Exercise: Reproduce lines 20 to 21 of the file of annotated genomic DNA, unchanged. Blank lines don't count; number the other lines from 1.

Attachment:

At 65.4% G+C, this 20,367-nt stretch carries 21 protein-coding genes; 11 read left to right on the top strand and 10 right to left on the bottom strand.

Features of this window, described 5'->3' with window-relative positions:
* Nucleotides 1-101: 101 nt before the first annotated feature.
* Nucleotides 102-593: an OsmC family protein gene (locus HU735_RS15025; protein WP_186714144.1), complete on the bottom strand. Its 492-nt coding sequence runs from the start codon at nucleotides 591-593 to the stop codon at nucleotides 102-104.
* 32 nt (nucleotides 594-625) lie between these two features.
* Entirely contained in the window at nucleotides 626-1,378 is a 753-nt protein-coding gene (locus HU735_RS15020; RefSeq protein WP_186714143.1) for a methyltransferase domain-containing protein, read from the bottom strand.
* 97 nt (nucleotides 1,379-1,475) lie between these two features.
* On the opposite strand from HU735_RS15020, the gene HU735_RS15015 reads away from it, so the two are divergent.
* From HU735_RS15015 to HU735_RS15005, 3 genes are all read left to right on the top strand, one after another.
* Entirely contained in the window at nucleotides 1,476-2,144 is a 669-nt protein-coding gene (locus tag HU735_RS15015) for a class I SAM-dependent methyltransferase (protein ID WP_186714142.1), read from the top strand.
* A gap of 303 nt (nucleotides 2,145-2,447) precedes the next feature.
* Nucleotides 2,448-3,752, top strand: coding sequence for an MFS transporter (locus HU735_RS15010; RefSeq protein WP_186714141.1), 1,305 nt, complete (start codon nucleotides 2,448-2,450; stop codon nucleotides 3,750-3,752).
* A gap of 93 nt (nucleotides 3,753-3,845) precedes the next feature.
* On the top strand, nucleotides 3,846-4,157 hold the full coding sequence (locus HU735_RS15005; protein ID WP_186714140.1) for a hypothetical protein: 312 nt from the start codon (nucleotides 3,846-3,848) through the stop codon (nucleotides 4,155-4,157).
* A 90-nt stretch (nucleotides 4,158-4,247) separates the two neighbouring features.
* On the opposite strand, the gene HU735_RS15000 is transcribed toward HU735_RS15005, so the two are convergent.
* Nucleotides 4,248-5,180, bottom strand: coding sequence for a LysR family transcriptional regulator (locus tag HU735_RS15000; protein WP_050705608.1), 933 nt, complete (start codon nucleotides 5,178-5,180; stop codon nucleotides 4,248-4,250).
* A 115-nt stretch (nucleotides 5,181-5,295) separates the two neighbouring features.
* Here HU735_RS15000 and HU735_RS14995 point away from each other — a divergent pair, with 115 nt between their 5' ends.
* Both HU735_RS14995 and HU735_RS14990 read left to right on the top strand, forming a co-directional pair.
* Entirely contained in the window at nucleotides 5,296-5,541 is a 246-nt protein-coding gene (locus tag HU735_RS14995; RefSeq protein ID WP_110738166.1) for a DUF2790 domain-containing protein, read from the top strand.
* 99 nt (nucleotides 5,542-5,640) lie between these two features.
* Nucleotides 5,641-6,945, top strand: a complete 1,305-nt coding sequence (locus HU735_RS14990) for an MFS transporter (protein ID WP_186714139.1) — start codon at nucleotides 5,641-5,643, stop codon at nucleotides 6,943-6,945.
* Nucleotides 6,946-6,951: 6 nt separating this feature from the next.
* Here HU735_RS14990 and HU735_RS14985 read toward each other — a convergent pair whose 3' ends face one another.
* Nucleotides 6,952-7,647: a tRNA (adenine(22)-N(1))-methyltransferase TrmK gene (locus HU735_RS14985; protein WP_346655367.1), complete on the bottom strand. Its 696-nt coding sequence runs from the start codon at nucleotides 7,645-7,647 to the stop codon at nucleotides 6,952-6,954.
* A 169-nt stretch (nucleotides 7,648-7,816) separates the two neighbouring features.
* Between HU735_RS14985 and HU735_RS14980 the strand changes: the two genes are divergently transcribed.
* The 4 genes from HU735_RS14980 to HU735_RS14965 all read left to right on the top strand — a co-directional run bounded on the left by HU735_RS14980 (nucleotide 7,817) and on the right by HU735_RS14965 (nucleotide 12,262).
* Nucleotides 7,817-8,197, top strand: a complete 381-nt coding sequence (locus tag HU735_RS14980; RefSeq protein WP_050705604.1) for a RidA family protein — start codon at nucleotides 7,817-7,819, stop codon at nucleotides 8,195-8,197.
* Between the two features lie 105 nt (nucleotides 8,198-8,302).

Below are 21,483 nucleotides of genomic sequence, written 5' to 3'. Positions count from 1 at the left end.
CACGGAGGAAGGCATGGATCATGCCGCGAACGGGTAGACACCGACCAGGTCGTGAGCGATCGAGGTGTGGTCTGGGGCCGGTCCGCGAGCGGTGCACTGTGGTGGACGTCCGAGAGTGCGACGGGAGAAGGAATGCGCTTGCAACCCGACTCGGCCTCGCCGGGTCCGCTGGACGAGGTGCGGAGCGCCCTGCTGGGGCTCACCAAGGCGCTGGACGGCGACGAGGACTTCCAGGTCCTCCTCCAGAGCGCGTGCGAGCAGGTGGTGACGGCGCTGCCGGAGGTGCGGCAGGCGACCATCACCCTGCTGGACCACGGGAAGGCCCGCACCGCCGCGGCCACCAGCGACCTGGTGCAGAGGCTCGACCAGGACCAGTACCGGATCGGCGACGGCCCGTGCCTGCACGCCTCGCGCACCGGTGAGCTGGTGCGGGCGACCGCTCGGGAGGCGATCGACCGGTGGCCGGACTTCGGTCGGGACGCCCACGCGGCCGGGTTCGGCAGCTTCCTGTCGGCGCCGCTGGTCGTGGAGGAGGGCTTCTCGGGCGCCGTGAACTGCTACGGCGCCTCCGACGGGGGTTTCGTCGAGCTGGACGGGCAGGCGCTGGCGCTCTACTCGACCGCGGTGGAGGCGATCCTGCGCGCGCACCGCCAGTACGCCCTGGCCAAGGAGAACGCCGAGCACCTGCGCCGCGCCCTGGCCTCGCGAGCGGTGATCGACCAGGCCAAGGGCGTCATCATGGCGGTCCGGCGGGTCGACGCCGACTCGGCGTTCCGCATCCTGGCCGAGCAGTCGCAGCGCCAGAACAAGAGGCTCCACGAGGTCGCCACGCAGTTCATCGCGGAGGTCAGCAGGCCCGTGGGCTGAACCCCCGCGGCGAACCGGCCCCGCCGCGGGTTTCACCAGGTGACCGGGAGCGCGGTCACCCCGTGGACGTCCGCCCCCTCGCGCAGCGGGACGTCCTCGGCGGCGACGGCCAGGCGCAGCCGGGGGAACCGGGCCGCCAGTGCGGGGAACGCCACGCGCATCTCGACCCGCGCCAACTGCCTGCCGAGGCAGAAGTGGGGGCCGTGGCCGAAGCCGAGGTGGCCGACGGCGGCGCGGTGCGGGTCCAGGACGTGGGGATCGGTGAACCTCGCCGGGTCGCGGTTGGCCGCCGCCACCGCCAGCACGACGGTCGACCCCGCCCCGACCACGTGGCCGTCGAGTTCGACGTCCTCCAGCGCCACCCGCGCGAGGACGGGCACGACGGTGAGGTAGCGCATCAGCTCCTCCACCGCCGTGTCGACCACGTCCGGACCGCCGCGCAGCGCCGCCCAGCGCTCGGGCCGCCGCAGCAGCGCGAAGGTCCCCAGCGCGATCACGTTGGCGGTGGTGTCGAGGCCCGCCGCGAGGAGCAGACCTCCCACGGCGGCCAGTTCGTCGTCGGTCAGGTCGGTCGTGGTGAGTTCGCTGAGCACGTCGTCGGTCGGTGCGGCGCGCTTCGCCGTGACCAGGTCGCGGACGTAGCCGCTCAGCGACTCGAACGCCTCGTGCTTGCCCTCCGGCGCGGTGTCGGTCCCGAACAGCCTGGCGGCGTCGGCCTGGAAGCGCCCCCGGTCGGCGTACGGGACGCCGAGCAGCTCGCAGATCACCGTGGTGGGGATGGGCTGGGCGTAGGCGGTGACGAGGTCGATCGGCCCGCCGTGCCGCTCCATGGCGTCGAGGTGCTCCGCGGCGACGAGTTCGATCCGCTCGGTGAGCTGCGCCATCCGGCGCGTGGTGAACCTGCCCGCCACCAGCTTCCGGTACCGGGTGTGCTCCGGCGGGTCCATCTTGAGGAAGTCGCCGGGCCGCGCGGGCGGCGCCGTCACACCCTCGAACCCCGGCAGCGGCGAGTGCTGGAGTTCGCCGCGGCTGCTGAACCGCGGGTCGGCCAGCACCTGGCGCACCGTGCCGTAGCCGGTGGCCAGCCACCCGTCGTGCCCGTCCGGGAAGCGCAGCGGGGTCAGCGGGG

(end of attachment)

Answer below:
* Both HU735_RS14995 and HU735_RS14990 read left to right on the top strand, forming a co-directional pair.
* Entirely contained in the window at nucleotides 5,296-5,541 is a 246-nt protein-coding gene (locus tag HU735_RS14995; RefSeq protein ID WP_110738166.1) for a DUF2790 domain-containing protein, read from the top strand.